A woman was rescued from a landslide at Fort Funston Friday afternoon and crews searching for a second victim, declared it a recovery operation Friday evening after searching several hours in vain, according to the San Francisco Fire Department.
Fire officials announced around 3 p.m. that the woman who was found had injuries not considered life-threatening. She was checked out by medics at the scene.
Firefighters continued frantically digging, searching for the second victim. Shortly after 4 p.m. officials stopped digging and brought in a search and rescue dog. They continued the search into the evening, but as the hours passed, they said they did not expect that the missing person could have survived that amount of time buried.
“We’ve decided to move this from a rescue operation to a recovery,” San Francisco Fire Department spokesman Jonathan Baxter said at the scene Friday evening.
A Search and rescue dog searches for a missing woman after a cliff collapsed at Fort Funston on Friday, Feb. 22, 2019. (Kevin N. Hume/S.F. Examiner)
Rescuers had “exhausted” the tools available, he said, including search dogs, metal detectors and cellphones. “It’s not in our DNA to give up,” Baxter said of the rescuers who were called off of the search after the facts pointed to a recovery effort.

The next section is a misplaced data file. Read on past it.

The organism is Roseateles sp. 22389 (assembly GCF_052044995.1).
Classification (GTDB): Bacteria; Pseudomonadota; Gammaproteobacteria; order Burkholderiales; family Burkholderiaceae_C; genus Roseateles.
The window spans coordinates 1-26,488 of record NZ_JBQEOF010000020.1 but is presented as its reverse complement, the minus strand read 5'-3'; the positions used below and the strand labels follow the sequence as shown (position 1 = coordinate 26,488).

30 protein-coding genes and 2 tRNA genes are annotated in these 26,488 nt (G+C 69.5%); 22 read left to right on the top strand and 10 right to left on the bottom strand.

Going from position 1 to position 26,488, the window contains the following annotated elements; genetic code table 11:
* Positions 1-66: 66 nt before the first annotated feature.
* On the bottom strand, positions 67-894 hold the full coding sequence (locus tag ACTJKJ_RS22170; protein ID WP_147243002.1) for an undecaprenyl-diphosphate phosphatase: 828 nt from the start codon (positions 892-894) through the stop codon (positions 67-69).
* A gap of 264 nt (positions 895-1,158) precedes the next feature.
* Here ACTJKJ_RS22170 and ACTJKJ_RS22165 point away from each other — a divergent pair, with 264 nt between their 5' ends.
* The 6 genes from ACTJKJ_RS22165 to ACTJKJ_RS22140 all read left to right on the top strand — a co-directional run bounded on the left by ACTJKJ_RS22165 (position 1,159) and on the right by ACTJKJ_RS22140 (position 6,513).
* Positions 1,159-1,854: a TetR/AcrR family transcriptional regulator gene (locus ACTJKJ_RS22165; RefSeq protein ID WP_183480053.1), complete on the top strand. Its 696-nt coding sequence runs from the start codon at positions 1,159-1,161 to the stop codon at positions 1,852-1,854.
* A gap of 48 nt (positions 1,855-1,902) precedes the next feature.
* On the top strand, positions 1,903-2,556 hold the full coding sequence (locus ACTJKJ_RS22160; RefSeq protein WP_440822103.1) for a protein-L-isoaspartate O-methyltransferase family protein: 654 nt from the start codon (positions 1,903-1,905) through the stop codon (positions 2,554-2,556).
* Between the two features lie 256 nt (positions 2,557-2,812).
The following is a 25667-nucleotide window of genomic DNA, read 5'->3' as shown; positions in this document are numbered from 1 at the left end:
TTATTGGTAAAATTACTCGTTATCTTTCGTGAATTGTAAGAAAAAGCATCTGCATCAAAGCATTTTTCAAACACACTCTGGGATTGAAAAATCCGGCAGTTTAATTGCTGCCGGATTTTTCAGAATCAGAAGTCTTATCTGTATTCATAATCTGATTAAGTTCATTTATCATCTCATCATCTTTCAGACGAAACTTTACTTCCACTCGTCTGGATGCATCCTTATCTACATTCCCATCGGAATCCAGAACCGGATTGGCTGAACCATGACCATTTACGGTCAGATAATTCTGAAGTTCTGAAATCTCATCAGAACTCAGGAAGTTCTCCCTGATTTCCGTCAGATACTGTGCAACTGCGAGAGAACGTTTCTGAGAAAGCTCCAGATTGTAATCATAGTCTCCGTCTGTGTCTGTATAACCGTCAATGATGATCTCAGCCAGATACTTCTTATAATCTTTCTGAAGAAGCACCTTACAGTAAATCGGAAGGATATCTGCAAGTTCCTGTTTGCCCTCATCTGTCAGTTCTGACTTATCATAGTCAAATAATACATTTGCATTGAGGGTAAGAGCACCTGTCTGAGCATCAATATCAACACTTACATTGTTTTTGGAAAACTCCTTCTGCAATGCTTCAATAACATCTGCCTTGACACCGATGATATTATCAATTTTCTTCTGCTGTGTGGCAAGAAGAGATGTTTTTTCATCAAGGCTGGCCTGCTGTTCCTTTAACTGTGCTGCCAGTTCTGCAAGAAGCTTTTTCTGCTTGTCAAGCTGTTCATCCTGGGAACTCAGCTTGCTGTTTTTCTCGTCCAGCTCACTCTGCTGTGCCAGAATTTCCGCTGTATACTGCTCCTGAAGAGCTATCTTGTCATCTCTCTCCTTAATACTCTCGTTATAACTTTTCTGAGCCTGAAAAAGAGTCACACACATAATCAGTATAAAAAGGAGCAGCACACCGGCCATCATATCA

The person was reportedly “a good distance” from the water when the partial landslide occurred, and therefore rescuers have focused the search on land. Fort Funston is part of the Golden Gate National Parks Conservancy.
Witnesses said they saw two women climbing up the 80-foot cliff with a dog around 2:30 p.m. Baxter said witnesses told fire officials that the women were about halfway up when the cliff started caving in on top of them. An estimated four or five tons of dirt fell onto the beach.
Bystanders pulled out the first victim and began frantically digging for the other. Firefighters were called around 2:40 p.m. and took over the digging.
The dog was uninjured.
And #022319CR1 UPDATE WE HAVE ONE VICTIM TRAPPED UNDER THIS SLIDE, Search K9 Teams from @SFFDPio @SSFFire pic.twitter.com/ZmP4LJA4xF
— SAN FRANCISCO FIRE DEPARTMENT (@SFFDPIO) February 23, 2019